This table contains 504 entries, including the 468 VLBA-detected sources and, for sources with multiple components, entries for the individual components. Among the detected sources, there are 452 single, 13 double, 2 triple and 1 quadruple source. Source entries have no suffix in their vlba_source_id, e.g., 'C3293', whereas component entries have a, b, c or d suffixes, e.g., 'C0090a' (and a value of 2 for the multi_cpt_flag parameter).


Catalog Bibcode

2017A&A...607A.132H

References

The faint radio sky: VLBA observations of the COSMOS field.
    Herrera Ruiz N., Middelberg E., Deller A., Norris R.P., Best P.N.,
    Brisken W., Schinnerer E., Smolcic V., Delvecchio I., Momjian E.,
    Bomans D., Scoville N.Z., Carilli C.
    <Astron. Astrophys. 607, A132 (2017)>
    =2017A&A...607A.132H        (SIMBAD/NED BibCode)

Provenance

This table was created by the HEASARC in December 2017 based on CDS Catalog J/A+A/607/A132 files vlba_cat.dat and vlba_mw.dat.

Parameters

Name
The name of the VLBA-detected source, being a J2000.0 position-based source designation created by the HEASARC in the general style recommended by the CDS Dictionary of Nomenclature of Celestial Objects, viz., '[HMD2017] CNNNNa', where the prefix stands for 'Herrera Ruiz, Middelberg, Deller 2017', and 'CNNNNa' is the vlba_source_id parameter value.

Vlba_Source_ID
The VLBA source name used in the reference paper. This table contains 504 entries, including entries for each of the 468 VLBA-detected sources and, for sources with multiple components, additional entries for the individual components. Among the detected sources, there are 452 single, 13 double, 2 triple and 1 quadruple source. Entries which have no suffixes correspond to sources, e.g., 'C3293', whereas entries which have a, b, c or d suffixes, e.g., 'C0090a', correspond to components.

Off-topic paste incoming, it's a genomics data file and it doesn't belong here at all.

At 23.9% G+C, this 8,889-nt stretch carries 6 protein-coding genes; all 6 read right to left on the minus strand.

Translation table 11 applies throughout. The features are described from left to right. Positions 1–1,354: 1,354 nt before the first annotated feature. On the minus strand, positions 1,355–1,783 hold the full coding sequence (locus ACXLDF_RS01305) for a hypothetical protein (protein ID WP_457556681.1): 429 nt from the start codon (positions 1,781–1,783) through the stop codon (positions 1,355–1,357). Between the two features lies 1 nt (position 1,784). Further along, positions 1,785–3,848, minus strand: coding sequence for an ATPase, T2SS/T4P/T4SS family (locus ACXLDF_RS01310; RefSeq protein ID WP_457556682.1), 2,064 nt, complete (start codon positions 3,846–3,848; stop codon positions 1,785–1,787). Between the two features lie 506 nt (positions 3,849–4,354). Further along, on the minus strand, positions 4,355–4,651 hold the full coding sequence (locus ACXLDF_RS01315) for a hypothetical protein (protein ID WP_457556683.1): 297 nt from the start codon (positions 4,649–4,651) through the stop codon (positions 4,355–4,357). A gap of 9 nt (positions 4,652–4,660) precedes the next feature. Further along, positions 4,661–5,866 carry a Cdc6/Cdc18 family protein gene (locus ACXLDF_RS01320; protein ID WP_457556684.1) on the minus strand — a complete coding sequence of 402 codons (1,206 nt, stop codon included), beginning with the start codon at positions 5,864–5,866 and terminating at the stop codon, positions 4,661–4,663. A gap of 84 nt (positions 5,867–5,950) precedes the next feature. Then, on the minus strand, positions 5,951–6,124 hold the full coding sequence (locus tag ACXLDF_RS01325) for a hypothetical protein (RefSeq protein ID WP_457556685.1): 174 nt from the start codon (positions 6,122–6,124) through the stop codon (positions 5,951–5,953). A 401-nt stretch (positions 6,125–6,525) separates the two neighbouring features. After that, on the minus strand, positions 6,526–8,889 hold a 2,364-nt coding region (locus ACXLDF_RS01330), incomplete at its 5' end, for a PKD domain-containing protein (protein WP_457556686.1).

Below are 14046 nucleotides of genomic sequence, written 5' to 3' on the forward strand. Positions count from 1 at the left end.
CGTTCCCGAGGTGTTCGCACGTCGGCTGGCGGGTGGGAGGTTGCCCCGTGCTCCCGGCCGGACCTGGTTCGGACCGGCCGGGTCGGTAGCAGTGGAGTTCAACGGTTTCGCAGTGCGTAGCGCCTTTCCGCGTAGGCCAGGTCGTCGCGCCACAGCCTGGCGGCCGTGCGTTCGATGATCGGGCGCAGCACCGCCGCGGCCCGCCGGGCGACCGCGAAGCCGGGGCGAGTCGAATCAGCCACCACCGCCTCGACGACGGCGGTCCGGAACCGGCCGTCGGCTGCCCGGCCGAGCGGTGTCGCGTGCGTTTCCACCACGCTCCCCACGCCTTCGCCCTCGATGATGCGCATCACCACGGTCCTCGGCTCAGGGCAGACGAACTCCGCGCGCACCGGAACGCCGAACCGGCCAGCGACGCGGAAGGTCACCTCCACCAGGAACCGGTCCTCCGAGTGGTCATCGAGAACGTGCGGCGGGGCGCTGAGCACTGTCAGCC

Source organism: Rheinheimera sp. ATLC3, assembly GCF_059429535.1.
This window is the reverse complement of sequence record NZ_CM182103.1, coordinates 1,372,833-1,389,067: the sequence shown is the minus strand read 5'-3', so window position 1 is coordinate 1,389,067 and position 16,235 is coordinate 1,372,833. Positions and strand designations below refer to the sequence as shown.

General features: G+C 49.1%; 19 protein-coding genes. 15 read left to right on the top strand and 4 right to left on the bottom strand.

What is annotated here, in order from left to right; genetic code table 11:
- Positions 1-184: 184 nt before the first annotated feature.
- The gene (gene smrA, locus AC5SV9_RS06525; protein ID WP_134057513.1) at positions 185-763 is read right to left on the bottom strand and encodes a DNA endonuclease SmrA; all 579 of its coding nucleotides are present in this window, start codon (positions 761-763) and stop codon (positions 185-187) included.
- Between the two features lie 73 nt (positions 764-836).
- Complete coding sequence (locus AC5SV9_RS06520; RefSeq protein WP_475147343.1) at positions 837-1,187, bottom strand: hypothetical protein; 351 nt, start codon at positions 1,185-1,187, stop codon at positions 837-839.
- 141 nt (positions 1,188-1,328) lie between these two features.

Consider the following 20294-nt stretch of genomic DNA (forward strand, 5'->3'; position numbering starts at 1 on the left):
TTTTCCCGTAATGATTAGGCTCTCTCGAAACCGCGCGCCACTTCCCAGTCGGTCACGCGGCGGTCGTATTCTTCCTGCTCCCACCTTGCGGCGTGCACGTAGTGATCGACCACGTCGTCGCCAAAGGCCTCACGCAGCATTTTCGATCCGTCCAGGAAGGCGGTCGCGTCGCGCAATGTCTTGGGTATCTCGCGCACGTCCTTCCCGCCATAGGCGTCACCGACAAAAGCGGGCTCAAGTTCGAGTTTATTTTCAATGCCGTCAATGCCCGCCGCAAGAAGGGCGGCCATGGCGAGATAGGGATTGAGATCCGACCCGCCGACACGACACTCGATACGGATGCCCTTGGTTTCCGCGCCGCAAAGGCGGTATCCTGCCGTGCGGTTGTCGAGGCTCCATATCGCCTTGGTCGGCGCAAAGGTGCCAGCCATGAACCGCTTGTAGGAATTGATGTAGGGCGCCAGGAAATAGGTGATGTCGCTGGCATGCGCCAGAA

Cosmosvladp_Name
The name given to the VLA-detected source in Schinnerer et al. (2010, ApJS, 188, 384, available at the HEASARC as the VLACOSMJSC table), e.g., COSMOSVLADP JHHMMSS.ss+DDMMSS.s'.

Int_Vla_Flux
The integrated 1.4-GHz flux density of the VLA-detected source, in mJy (converted by the HEASARC from the µJy units used in the reference paper), taken from Schinnerer et al. (2010, ApJS, 188, 384).

Multi_Cpt_Flag
This flag parameter carries information on the multiplicity of the source, and whether the entry refers to a single or multiple source, or to an individual source component that is based on the VLBA observation, as follows:

           0 = single-component source
           1 = multi-component source
           2 = component of a multi-component source
  
The HEASARC added the values of 2 that identify the 36 entries which are individual components of multi-component sources: these were set to 0 in the original table.

RA